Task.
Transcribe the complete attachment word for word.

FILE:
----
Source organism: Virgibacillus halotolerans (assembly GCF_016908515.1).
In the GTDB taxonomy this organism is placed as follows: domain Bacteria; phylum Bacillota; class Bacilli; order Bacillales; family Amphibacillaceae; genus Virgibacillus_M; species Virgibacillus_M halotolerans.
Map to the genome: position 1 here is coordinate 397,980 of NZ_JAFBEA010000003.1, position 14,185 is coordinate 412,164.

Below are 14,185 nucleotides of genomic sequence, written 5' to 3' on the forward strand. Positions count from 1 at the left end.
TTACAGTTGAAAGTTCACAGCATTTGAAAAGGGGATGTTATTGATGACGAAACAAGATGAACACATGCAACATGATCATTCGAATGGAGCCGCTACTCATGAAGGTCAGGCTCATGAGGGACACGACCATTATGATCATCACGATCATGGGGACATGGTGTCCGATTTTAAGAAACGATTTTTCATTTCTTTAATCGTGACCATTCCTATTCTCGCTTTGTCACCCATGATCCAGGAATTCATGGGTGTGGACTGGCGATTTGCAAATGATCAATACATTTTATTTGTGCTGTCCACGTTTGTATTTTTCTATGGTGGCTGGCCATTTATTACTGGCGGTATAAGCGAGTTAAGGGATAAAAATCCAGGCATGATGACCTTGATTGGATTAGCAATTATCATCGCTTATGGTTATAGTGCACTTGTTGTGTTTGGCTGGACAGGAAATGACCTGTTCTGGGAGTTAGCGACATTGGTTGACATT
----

Source organism: Virgibacillus halotolerans (assembly GCF_016908515.1).
In the GTDB taxonomy this organism is placed as follows: domain Bacteria; phylum Bacillota; class Bacilli; order Bacillales; family Amphibacillaceae; genus Virgibacillus_M; species Virgibacillus_M halotolerans.
Map to the genome: position 1 here is coordinate 397,980 of NZ_JAFBEA010000003.1, position 14,185 is coordinate 412,164.

Below are 14,185 nucleotides of genomic sequence, written 5' to 3' on the forward strand. Positions count from 1 at the left end.
TTACAGTTGAAAGTTCACAGCATTTGAAAAGGGGATGTTATTGATGACGAAACAAGATGAACACATGCAACATGATCATTCGAATGGAGCCGCTACTCATGAAGGTCAGGCTCATGAGGGACACGACCATTATGATCATCACGATCATGGGGACATGGTGTCCGATTTTAAGAAACGATTTTTCATTTCTTTAATCGTGACCATTCCTATTCTCGCTTTGTCACCCATGATCCAGGAATTCATGGGTGTGGACTGGCGATTTGCAAATGATCAATACATTTTATTTGTGCTGTCCACGTTTGTATTTTTCTATGGTGGCTGGCCATTTATTACTGGCGGTATAAGCGAGTTAAGGGATAAAAATCCAGGCATGATGACCTTGATTGGATTAGCAATTATCATCGCTTATGGTTATAGTGCACTTGTTGTGTTTGGCTGGACAGGAAATGACCTGTTCTGGGAGTTAGCGACATTGGTTGACATT